Brian Fitzpatrick

This “America is evil” pedagogy began in the ‘40s, exploded during the ‘60s, and has now come to dominate American university classrooms, including the journalism schools.  If the news coverage of Super Tuesday is any indication, the Marxist agenda has deeply influenced American culture, the media in particular. Reporters are consistently basing their coverage on identity politics rather than the candidates’ character and policy ideas.  Millions of average Americans as well are viewing this election through the prism of race/class/gender and calling for an ill-defined “change.”  Why would people clamor for “change,” not knowing what “change” means, unless they believed the entire system is hopelessly corrupt?  What an opportunity for a demagogue to promise “change,” win the election, and then claim a mandate to enact whatever policies he or she wants, even policies the public would never support.

  • On Tuesday, ABC’s World News political analyst George Stephanopoulos reported on a poll finding that, “The No. 1 attribute [Democrats are] looking is someone that can deliver on the promise of change. 52 percent…” David Muir said, “The Democratic voters were deciding not whether to make history, but how to make history.”  In other words, to vote for the historic “race” candidate or the historic “gender” candidate, the “class” candidate [John Edwards] having already dropped out.
  • NBC Nightly News’s Ann Curry covered Barack Obama’s victory in Georgia primarily by reporting what percentages of various ethnic groups voted for him.  Tim Russert chimed in with analysis of the implications for Clinton if Obama continued to win the votes of white male Democrats.  For good measure, NBC tossed in a segment on yet another demographic group, young voters.  Only David Gregory, covering the dispute among Republicans over McCain’s lack of conservative credentials, paid any attention to candidates’ records on issues.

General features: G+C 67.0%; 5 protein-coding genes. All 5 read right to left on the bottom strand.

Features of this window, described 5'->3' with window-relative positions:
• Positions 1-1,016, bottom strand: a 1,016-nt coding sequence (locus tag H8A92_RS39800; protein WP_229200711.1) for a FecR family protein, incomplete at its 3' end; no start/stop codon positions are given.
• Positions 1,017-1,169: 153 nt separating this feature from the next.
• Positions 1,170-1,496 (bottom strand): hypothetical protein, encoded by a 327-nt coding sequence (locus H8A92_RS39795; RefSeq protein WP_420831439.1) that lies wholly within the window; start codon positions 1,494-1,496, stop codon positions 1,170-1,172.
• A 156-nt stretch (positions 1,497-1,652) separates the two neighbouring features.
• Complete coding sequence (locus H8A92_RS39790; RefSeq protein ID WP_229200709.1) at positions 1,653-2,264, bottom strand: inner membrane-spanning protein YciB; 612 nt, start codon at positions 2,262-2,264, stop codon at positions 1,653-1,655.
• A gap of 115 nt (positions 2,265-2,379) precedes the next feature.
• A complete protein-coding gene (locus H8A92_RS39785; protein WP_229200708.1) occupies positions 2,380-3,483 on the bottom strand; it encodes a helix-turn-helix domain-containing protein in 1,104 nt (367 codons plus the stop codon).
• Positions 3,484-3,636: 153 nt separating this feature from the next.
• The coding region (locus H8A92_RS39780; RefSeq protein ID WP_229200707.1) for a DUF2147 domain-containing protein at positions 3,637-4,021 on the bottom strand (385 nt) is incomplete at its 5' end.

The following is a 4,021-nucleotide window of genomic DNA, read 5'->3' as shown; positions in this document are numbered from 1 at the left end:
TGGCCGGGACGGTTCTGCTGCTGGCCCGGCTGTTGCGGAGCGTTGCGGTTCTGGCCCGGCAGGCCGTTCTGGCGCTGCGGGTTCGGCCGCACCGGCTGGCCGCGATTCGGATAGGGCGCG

• On CBS Evening News, Jim Axelrod interviewed a woman planning to vote for Obama, who said, “We’ve just talked about it among our friends. It’s... how can we do this to another woman? But it’s about a person and he’s the person I want for president.”  CBS also ran a story on the youth vote.
  • Again on CBS’s The Early Show on Wednesday morning, Axelrod sounded the race/class/gender mantra: “Exit polling showed Clinton did well with white women and Hispanics. Obama ran stronger with white men and African-Americans.”  Reporter Bill Whitaker attributed Republican Mike Huckabee’s success to support from evangelical Christian voters.
  • Also on Wednesday morning, Claire Shipman of ABC’s Good Morning America did a story on the women’s vote in the Democratic primaries, reporting that, “Female voters made the difference across the country” for Clinton. According to ABC, 57 percent of voters in the Democratic primaries were women, and women favored Clinton by 11 points. That’s all very interesting, but Shipman left a far more interesting question unanswered: Why did women voters prefer Clinton?  What policies and values attracted them to Hillary’s standard?  By focusing exclusively on the numbers, Shipman implied the only reason women supported Clinton was her sex.  

Missing in this media-wide obsession with demographics and identity groups is coverage of the most important issue in this election:  What do the candidates want to do with the Presidency?    Naturally the networks ought to mention the historical significance of the Clinton and Obama candidacies, but in the end symbolism is less important than ideology, moral values and political agendas.  Where do the candidates plan to lead us?

America is a nation made up of hundreds of racial, national, and religious groups.  We have no common ethnic heritage to bind us together, so we must uphold a common set of civic values or risk being Balkanized. 

By focusing so heavily on identity group politics, the media are driving us apart, not bringing us together.  Those Marxist profs must be smiling.

Brian Fitzpatrick

Brian Fitzpatrick, a writer, editor, and commentator on political and cultural issues, is the Senior Editor at Media Research Center’s Culture & Media Institute.

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